I want my 16-year-old daughter to have a happy and satisfying sex life. I don’t expect her to be a virgin on her wedding day, nor do I think she should be. I hope she takes all possible steps to protect herself from sexually transmitted diseases, but I believe it would be better if she had more than one sexual partner. All of this I want for her—just not yet. Figuring out how to convey the messages that sex is one of life’s great pleasures and that its consequences can be devastating requires a continuing conversation with your child. But of course it’s difficult to talk to someone who’s making gagging noises.
That means that sometimes you must use stealth to check in with your teenagers about their sex lives. I like to strike when she’s vulnerable:
Daughter: Maybe I shouldn’t go to school. I feel really sick.
Me: Is it because you’re pregnant?
Sometimes one must disarm them with a non sequitur:
Daughter: Can you drop me at the mall this afternoon?
Me: I will if you’re still a virgin.
This approach probably would not pass muster with sociologist Sinikka Elliott, the author of Not My Kid: What Parents Believe About the Sex Lives of Their Teenagers. Based on interviews with about four dozen parents, all living in an unnamed liberal city in a conservative state (Elliott teaches at North Carolina State University, for what it’s worth), Elliott draws sweeping conclusions about the sorry condition of the sexual dialogue between parents and children. One of Elliott’s central points is that parents routinely engage in self-deception to keep at bay their anxieties over their children’s sexuality. A chief delusion: My darling is immature and asexual—the real problem is all those other horny kids. It’s a kind of insectarium view of teenagers, with one’s own a quivering, vulnerable larva surrounded by fully metamorphosed creatures oozing pheromones and menacing with stingers.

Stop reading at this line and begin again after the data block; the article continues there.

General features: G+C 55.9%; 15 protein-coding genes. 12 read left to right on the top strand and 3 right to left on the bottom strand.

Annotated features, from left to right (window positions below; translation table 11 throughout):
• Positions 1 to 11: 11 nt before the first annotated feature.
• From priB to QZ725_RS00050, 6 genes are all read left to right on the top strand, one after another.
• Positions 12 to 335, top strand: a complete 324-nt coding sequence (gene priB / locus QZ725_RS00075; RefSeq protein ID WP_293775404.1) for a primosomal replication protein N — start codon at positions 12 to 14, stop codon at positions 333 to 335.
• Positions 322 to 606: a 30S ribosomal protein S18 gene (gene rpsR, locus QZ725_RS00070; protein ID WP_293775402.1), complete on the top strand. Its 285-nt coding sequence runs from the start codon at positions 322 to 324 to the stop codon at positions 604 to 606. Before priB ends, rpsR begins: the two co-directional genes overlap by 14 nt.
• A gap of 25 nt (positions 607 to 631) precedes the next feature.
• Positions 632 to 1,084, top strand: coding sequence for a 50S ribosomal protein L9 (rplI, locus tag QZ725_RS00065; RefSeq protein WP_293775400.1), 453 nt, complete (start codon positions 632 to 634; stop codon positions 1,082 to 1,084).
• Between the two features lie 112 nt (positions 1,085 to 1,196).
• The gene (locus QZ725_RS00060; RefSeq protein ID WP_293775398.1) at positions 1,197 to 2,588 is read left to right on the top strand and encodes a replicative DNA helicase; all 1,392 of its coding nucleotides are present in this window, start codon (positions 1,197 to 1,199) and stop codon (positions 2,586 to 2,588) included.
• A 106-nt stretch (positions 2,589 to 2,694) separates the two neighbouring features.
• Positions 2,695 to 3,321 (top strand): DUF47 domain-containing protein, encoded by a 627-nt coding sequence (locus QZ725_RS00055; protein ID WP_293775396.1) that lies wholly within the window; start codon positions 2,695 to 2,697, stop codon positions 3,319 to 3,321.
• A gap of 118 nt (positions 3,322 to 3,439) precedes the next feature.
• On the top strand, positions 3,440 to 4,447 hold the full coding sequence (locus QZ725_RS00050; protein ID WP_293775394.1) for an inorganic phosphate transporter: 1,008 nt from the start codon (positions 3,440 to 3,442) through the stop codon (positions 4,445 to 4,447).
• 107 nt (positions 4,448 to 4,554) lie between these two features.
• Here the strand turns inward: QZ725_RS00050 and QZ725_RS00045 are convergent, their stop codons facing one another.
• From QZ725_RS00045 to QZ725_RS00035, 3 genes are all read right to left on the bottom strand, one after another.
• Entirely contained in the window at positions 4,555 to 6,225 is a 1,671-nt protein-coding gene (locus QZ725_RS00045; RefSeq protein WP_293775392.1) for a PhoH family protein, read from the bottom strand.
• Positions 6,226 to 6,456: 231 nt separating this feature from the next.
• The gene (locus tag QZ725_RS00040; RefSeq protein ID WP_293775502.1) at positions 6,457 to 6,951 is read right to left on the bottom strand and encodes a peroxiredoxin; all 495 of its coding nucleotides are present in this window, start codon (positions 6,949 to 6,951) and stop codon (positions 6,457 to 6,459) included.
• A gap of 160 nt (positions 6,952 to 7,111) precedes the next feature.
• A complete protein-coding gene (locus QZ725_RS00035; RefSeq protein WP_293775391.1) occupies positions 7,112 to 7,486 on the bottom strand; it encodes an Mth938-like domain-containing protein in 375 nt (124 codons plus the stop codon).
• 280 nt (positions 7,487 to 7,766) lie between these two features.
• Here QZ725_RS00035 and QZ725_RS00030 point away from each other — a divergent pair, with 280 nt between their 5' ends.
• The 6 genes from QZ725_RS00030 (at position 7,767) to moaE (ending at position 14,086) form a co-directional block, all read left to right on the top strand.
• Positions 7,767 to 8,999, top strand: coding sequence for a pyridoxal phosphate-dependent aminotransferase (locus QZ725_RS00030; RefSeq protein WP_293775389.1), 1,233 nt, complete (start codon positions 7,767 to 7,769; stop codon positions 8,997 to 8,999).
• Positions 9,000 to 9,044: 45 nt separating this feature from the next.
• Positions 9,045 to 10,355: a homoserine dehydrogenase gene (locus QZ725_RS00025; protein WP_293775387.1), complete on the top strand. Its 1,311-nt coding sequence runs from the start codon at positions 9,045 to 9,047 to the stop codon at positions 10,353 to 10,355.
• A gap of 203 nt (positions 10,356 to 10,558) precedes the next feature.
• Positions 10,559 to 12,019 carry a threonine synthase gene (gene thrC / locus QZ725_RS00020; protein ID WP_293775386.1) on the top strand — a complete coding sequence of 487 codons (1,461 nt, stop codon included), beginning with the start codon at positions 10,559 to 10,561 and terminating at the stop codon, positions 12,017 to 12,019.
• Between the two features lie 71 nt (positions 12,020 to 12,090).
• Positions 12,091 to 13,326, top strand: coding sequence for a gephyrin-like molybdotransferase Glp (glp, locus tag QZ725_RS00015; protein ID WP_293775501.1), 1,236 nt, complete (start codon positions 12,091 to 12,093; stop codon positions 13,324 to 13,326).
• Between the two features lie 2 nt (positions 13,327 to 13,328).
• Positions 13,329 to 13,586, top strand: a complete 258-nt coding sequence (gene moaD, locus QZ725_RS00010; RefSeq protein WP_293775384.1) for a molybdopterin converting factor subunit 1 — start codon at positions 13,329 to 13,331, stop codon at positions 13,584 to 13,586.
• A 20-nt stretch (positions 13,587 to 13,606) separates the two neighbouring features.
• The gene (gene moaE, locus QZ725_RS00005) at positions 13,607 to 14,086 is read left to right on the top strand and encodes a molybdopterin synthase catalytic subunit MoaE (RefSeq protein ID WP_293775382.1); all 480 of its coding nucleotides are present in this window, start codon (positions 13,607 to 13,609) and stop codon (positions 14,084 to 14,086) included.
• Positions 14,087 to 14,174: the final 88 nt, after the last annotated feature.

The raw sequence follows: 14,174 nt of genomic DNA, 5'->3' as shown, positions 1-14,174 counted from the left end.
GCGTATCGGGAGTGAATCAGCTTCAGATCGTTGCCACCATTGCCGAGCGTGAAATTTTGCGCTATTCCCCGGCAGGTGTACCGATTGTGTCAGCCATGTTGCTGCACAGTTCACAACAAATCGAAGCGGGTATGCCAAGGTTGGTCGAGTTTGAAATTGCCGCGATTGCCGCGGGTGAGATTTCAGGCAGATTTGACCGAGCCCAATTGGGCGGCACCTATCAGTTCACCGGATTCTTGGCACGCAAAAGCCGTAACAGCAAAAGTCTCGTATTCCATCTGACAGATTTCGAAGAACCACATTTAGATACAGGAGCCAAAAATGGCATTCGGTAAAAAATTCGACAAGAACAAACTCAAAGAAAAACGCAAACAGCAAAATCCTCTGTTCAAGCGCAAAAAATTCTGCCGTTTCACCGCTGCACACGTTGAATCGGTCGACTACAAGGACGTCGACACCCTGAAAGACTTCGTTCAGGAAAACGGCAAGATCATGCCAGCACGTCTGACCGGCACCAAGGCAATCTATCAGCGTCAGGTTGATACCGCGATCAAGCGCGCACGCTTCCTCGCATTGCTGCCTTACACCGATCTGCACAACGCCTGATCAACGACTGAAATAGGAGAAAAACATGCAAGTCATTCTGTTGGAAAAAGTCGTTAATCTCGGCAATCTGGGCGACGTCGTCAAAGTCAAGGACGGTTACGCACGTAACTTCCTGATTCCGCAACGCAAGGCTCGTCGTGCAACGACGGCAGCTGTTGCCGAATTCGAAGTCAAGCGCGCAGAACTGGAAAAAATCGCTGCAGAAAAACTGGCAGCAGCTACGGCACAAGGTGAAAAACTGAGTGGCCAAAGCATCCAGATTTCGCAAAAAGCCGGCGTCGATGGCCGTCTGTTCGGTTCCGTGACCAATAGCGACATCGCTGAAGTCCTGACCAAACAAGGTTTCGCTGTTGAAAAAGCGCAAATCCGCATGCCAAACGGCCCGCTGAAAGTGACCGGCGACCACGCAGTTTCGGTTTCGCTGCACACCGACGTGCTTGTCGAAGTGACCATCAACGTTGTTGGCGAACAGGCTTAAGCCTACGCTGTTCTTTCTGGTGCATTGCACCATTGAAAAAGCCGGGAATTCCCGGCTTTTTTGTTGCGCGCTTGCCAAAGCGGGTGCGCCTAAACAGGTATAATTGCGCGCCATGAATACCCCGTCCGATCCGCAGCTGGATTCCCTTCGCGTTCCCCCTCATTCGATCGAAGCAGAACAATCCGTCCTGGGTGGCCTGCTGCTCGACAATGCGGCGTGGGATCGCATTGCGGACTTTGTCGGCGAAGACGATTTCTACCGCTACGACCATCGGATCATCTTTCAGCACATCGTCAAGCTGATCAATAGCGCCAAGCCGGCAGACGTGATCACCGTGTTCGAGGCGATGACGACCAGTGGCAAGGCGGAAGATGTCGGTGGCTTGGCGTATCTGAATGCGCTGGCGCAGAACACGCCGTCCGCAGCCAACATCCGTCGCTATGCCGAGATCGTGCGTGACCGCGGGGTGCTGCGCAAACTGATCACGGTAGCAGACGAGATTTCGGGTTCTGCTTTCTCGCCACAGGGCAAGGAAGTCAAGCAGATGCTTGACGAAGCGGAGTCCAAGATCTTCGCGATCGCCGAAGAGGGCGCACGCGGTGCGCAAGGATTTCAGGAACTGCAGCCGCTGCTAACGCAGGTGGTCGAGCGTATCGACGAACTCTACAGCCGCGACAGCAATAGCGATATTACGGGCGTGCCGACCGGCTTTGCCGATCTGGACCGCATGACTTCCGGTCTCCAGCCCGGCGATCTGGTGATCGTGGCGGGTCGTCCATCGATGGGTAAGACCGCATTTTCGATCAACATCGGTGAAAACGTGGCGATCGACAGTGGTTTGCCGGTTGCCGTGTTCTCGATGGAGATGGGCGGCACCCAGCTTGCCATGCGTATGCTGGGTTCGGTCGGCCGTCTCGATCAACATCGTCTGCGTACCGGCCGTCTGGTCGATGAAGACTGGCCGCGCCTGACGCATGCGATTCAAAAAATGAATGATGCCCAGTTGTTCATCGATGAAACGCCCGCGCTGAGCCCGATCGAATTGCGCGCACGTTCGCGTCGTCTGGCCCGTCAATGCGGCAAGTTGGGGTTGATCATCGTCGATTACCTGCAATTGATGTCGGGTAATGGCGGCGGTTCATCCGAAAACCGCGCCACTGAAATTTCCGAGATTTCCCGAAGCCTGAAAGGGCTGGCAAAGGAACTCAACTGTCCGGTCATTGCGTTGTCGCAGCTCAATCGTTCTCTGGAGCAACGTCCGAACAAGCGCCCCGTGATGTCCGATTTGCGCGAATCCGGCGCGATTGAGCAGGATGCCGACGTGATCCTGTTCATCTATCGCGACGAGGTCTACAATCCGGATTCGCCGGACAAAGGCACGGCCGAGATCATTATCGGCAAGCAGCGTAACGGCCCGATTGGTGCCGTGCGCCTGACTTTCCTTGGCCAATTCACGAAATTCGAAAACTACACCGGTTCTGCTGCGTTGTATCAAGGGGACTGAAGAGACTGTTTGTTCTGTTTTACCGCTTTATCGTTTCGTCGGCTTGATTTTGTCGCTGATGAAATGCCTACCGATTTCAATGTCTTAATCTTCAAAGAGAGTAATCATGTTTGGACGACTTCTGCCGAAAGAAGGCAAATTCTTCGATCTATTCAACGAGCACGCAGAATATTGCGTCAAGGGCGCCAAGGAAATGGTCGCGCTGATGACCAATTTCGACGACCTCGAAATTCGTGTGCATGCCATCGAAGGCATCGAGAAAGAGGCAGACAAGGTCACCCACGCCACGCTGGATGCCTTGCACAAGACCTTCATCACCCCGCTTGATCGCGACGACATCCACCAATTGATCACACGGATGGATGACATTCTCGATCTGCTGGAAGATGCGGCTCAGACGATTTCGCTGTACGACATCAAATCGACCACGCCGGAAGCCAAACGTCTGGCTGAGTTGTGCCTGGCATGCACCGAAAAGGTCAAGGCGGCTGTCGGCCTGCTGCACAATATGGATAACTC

Like many experts, Elliott often condescends to parents as if we’re nitwits.
But I don’t recognize myself, or the parents I know, in Elliott’s portrait of naiveté. As the mother of a teenaged girl, and inspired by my Slate colleague Hanna Rosin’s deeply researched work on why modern males are crapping out, I offer my own pet theory on the failure of high-school-aged boys to perform as well academically as girls. Next time you drop your high-schooler off, take a look around at the other kids. In warm weather, standard girls’ attire is Daisy Dukes and some minimalist chest covering. When it gets cold, they switch to leggings so sheer they make me think of that nightmare in which you show up in class having forgotten to put on your skirt. Sure, I’ve tried to make the case to my own child that more clothing would be better, but she responds that all the girls are dressed this way. And she’s right! But I am not under the misconception that these girls aren’t fully aware that their male classmates, suffering reduced blood flow to the brain, are walking into walls.
Elliott notes that she commonly heard sex educators at schools dismiss the parents of the students they were teaching for being “out of touch concerning issues of sexuality.” Just the other day, my local NPR station had a report from a Washington, D.C., high school, and the nurse there said parents barely talk to their kids about safe sex, and if they do, it’s not enlightening: “The discussion is, ‘Keep your pants zipped, your dress down.’ End of conversation.”
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